Patty Skinkis, Oregon State University
There are a number of goals when determining how to manage the vineyard floor between vines, in the vine row, and in headlands around vineyard blocks. The most important goals are related to weed control, soil conservation, and soil water management. Differences in vineyard floor management must take into consideration the age of the vine, vineyard design, soil type, and growing region.
Weed populations in the vineyard should be managed from the pre-establishment stage through the vineyard development and management phases. The priority before planting is to eliminate or reduce invasive or perennial weeds that will be a management concern long-term and will compete with young vines. Once the vineyard is planted, weed control is vital to ensure that the young vine can grow without competition for soil moisture and nutrients. Since root systems of young vines are small and have more limited access to soil moisture, weed control is critical to allow proper establishment.
Once the vineyard is established, weeds need to be managed to reduce competition for soil moisture and nutrients. While limiting competition is important throughout the growing season, it is particularly critical between bloom and veraison. It is during this period that the vine is developing its canopy, and heat during the warmest part of the season increases the vine’s evapo-transpirative demand for water. Managing vine water relations during this period (either excess or deficit) has a strong impact on vine growth and canopy development, and weeds may need to be managed to avoid increasing vineyard water demands.
There are several methods by which weeds can be managed, including the use of herbicides or tillage. Contact your local Extension agent, farm advisor, or consultant for more information on herbicides that can be used in the vineyard, or visit the reference sources listed below. There are advantages to both aspects of weed control. The appropriate use of herbicides in the vine row can reduce production costs, tractor time, and fuel use associated with mechanical tillage methods of weed control. Conversely, management of weeds through tillage allows for a non-chemical method of weed control which is accepted in organic programs.
It is important to preserve and enhance the soil in any agricultural setting, and you can use cover crops to prevent soil erosion and alter soil properties in a beneficial way. Cover crops refer to vegetation grown in the alley between vine rows. Benefits of cover crops are many, and the benefits depend on what species are planted and whether they are annual or perennial. Perennial cover crops, such as grass species, are commonly planted in established vineyards to facilitate worker and tractor movement. Grasses can also prevent nitrate leaching in soil and help to reduce soil erosion significantly. In regions with dry summers, grasses go quiescent (a state of dormancy) and do not compete aggressively for water during the season. In non-irrigated production areas, cover crops can help manage excessive vine vigor by reducing excess soil moisture. The presence of permanent stands of cover crops reduces the need and frequency of tillage, allowing for the soil to remain relatively undisturbed. This allows for increased soil microbial populations, enhancement of beneficial mycorrhizal fungi, and increased soil aggregation and stability over time. Perennial legume cover crops also can add nitrogen into the system. In addition, permanent cover crops can allow for better water infiltration and reduced water runoff. These are particularly important factors in sloped vineyards or where soils may be eroded by significant wind or rain.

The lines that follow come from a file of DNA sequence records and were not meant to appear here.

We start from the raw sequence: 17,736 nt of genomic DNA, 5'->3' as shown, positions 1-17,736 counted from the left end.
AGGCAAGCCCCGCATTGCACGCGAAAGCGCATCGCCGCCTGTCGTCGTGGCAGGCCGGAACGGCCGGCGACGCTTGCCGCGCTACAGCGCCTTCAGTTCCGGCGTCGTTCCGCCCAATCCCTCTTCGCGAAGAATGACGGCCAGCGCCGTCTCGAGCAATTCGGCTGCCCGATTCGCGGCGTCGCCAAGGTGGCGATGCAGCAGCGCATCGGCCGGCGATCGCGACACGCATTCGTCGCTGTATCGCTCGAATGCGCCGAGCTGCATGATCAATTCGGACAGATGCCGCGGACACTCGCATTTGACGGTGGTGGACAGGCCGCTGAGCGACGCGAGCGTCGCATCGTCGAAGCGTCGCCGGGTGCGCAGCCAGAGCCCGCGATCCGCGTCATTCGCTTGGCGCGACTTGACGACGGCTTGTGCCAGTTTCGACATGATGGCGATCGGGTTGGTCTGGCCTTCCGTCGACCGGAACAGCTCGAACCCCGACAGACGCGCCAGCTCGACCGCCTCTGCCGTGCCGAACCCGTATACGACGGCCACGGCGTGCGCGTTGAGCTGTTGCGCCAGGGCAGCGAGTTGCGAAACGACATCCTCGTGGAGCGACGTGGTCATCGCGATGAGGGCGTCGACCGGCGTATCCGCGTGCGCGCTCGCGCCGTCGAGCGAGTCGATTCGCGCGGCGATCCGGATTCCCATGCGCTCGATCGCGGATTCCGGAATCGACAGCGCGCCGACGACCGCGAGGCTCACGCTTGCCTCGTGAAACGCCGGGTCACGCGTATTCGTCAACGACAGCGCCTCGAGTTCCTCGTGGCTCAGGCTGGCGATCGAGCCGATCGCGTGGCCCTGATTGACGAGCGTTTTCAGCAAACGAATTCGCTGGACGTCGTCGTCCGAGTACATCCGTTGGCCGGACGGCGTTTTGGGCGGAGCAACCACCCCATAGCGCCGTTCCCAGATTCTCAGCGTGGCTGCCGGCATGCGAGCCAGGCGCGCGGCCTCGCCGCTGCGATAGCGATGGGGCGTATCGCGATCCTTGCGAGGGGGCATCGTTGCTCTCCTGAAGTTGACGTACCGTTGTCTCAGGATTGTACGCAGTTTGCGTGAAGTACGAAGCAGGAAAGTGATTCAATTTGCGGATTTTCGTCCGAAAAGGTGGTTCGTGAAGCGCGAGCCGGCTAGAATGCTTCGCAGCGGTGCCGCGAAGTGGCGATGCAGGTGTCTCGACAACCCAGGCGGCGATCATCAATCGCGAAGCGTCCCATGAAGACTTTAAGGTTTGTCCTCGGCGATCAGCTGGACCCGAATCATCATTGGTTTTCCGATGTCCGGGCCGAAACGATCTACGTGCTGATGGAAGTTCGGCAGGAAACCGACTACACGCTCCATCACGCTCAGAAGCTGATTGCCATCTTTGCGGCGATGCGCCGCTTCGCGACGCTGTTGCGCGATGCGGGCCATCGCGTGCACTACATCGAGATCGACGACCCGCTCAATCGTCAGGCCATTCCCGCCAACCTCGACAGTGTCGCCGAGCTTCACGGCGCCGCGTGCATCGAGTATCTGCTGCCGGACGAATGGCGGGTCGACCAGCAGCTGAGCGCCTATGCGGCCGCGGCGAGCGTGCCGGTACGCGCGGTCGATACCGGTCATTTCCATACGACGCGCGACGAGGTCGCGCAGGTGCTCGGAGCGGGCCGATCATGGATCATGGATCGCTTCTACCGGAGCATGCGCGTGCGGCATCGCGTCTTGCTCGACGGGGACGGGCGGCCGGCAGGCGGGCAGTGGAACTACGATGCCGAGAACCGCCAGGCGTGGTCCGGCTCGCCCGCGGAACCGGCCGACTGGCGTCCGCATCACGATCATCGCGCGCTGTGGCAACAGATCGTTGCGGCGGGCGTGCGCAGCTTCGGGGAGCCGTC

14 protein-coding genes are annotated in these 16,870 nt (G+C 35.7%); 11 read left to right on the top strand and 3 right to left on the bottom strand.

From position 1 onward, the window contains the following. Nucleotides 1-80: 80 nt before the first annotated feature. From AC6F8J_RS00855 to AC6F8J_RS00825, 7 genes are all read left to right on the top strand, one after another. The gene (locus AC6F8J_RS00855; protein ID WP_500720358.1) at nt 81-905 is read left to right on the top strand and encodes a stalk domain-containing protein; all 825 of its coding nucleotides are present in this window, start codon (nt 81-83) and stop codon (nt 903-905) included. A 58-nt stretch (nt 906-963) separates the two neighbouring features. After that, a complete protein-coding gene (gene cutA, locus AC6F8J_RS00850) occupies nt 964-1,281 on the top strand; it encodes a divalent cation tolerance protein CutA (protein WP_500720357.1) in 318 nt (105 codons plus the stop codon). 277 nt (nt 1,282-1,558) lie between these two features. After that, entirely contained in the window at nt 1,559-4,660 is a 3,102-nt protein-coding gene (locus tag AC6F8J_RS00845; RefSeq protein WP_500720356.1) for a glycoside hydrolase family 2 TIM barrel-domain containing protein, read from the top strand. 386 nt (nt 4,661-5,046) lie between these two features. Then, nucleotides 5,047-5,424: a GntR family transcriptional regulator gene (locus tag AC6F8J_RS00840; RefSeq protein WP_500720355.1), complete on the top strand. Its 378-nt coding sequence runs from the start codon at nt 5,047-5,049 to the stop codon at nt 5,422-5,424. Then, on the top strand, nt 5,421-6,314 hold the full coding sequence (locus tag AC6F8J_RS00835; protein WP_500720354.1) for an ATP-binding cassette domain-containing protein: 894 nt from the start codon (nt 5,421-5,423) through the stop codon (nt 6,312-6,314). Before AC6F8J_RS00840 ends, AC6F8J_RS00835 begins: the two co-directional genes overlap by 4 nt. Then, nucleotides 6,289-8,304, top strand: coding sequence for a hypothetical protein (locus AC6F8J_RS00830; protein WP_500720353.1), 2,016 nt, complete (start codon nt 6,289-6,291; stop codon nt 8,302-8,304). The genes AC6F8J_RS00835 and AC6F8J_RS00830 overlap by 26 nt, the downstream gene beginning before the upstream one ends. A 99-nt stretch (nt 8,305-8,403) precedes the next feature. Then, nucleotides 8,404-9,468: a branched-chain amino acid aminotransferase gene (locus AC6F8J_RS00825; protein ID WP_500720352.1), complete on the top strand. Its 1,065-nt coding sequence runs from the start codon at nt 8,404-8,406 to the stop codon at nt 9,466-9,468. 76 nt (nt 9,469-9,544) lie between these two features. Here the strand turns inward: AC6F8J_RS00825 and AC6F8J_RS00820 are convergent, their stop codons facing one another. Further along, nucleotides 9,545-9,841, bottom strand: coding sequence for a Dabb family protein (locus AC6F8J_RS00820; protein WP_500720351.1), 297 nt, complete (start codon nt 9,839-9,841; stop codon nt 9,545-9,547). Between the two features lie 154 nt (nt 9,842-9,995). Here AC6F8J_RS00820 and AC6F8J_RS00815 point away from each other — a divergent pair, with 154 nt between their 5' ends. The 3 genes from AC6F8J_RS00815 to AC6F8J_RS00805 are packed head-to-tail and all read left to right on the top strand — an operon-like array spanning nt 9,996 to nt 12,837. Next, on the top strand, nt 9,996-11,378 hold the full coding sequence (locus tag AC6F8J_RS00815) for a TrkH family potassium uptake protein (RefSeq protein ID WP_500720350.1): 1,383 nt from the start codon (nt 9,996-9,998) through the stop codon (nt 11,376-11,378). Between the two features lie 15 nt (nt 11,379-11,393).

Annual cover crops are chosen for multiple reasons in vineyards. One reason to grow annual rather than perennial cover crops is to allow the cover crop to grow and provide seasonal soil conservation in winter and remove the cover crop by tillage in the dry season (summer). Secondly, seeds for annuals, particularly grains, are less expensive to establish than permanent grass or other more expensive annuals. Many annual flower species have also been used in the vineyard and often re-seed. Some annuals, particularly annual clovers or other legumes, can be grown as green manures to supplement nitrogen and other nutrients into the vineyard system. Several annual flower species can be grown to provide biodiversity and the potential to attract beneficial organisms such as predatory insects. Fall-seeded annual cover crops are often planted in vineyards of the East, Midwest, and Pacific Northwest. This allows vineyard managers to control soil erosion from winter rains/precipitation and remove the cover in the spring/summer.